Williams believes with Ward ostensibly shutting down the opponent’s top receiver, he can scheme differently in an effort to confuse opposing quarterbacks.

The second round, probably Dorsey’s best overall round (loved both choices), produced offensive lineman Austin Corbett from Nevada and Georgia running back Nick Chubb, I see both men making significant contributions to an offense that will be decidedly improved.

Corbett, a Joel Bitonio physical clone at 6-4, 305 pounds, was the fastest rising offensive lineman on the board. He is versatile enough to play all five positions, but will be tried initially at left tackle in an attempt to fill the vacancy left with the retirement of Joe Thomas.

It would not surprise me if the Browns ask Bitonio to put on about 10 or 15 pounds, then move him over one spot to tackle from left guard and slip Barrett in next to him. Other than these two, the club has no one good enough to play the second-most important position on offense.

Chubb, taken two picks after Barrett, is the Browns’ future feature running back. The 5-11, 227-pound bulldozer, whose style is reminiscent of Earl Campbell, is a hard man to bring down. His rookie season will be spent alternating with Carlos Hyde.

After swapping the last pick of the second round, Dorsey nailed his edge rusher at the top of round three with Miami of Florida’s Chad Thomas, who has Bradley Chubb size but not the talent. He is more athlete than football player and figures to be a situational player.

The most intriguing third-day pick, other than the controversial Callahan, was Memphis inside linebacker Genard Avery in round five. At 6-1, 250 pounds with size 10 hands, amazing strength and a 4.59 clocking in the 40, look for him to give Joe Schobert a battle for the starting job at middle linebacker.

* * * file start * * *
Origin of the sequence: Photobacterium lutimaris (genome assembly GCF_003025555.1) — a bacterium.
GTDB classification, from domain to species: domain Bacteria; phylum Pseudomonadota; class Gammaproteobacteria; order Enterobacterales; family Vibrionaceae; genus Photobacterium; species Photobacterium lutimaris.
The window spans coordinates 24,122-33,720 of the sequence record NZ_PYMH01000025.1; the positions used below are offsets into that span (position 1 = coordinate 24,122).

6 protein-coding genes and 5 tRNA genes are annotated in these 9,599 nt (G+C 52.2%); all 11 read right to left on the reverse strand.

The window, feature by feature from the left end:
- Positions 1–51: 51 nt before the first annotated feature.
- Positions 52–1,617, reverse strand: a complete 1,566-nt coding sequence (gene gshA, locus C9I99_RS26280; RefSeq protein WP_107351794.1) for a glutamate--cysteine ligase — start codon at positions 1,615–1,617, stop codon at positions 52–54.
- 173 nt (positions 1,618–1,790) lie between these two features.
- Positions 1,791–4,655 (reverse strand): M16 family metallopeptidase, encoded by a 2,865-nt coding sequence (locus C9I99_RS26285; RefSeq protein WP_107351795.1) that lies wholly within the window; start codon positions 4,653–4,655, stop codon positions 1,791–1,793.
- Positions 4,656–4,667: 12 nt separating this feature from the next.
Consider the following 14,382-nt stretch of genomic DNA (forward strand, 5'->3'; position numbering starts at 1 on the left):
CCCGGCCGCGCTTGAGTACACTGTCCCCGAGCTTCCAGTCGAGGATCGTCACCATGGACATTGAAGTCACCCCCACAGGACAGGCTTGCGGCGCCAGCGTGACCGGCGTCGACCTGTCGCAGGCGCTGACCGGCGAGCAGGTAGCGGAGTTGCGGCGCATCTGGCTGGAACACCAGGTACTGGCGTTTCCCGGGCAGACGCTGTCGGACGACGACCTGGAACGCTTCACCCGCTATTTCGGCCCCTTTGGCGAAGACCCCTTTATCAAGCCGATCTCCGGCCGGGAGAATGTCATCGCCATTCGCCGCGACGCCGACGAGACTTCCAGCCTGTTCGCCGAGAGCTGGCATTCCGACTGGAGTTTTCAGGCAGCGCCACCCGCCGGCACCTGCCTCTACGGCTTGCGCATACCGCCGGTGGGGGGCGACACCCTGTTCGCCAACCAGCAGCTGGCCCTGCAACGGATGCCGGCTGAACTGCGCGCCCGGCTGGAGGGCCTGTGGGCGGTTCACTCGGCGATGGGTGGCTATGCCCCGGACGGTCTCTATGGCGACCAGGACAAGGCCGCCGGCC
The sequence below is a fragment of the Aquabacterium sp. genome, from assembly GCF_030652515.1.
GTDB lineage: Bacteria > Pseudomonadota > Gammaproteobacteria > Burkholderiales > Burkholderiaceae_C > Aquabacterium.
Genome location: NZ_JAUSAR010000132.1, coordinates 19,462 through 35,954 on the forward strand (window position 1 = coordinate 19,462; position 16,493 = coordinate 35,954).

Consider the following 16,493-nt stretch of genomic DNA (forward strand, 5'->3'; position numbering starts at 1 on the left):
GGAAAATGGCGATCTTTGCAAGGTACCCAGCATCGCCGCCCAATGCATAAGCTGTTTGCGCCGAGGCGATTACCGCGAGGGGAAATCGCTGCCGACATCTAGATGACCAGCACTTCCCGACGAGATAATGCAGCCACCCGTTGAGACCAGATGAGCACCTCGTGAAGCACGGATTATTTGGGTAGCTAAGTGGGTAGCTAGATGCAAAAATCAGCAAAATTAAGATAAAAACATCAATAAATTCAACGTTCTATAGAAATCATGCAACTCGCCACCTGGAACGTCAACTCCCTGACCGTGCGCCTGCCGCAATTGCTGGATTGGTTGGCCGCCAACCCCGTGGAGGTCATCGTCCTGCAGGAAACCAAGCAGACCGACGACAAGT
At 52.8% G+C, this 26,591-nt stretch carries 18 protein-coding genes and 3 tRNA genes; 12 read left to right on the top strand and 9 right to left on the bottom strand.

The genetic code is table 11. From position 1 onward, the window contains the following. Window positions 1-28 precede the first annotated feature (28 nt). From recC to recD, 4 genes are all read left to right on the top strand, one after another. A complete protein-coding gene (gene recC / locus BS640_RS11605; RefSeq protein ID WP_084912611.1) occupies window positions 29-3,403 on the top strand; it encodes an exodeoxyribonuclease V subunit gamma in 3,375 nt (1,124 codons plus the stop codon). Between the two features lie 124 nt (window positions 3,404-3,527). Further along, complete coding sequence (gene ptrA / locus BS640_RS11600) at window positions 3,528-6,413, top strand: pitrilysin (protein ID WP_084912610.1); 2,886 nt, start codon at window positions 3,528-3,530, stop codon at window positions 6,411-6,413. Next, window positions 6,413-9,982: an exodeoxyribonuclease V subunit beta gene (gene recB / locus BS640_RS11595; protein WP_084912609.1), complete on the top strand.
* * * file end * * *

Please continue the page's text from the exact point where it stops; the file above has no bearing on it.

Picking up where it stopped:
The most curious pick was Texas A&M wide receiver Damion Ratley at the top of round six. Ratley is big (6-3) and wiry (190 pounds), but not every productive with only 47 receptions in three seasons. Have no idea what Dorsey and his guys saw in him.

A much better choice there would have been 6-5 Notre Dame wideout Equanimeous St. Brown, who caught 58 passes for 961 yards and nine touchdowns in 2016 when DeShone Kizer was his quarterback at Notre Dame. His production fell to 31-468-4 last season when Kizer led the Browns. Green Bay took him near the bottom of the round.

Overall, Dorsey’s first Cleveland draft yielded some surprises, some puzzlers, a head scratcher or two and a lot of talent at the top. But that top pick, especially one so polarizing, adversely affects the final grade.

The selection of Mayfield and two other potential problem players knock down that grade a notch. While I like the Chubb, Barrett, Ward (even though it was too high) and Avery picks, Dorsey’s numerous gambles make me somewhat hesitant to reward his efforts with a higher grade.

Make it a C+


  1. Dorsey Did A Lot Of Gambling On The Players With Character Issues. It Is A Major Gamble Considering What Else Was Available When Those Players Were Selected. I Believe That Linebacker Genard Avery Is A Sleeper Pick. How Did He Last So Long?

  2. The Browns didn't draft anyone named Callahan. Isn't that the quarterback from movie Draft Day?

  3. Yep, that was Bo Callahan. Good memory, terrible movie.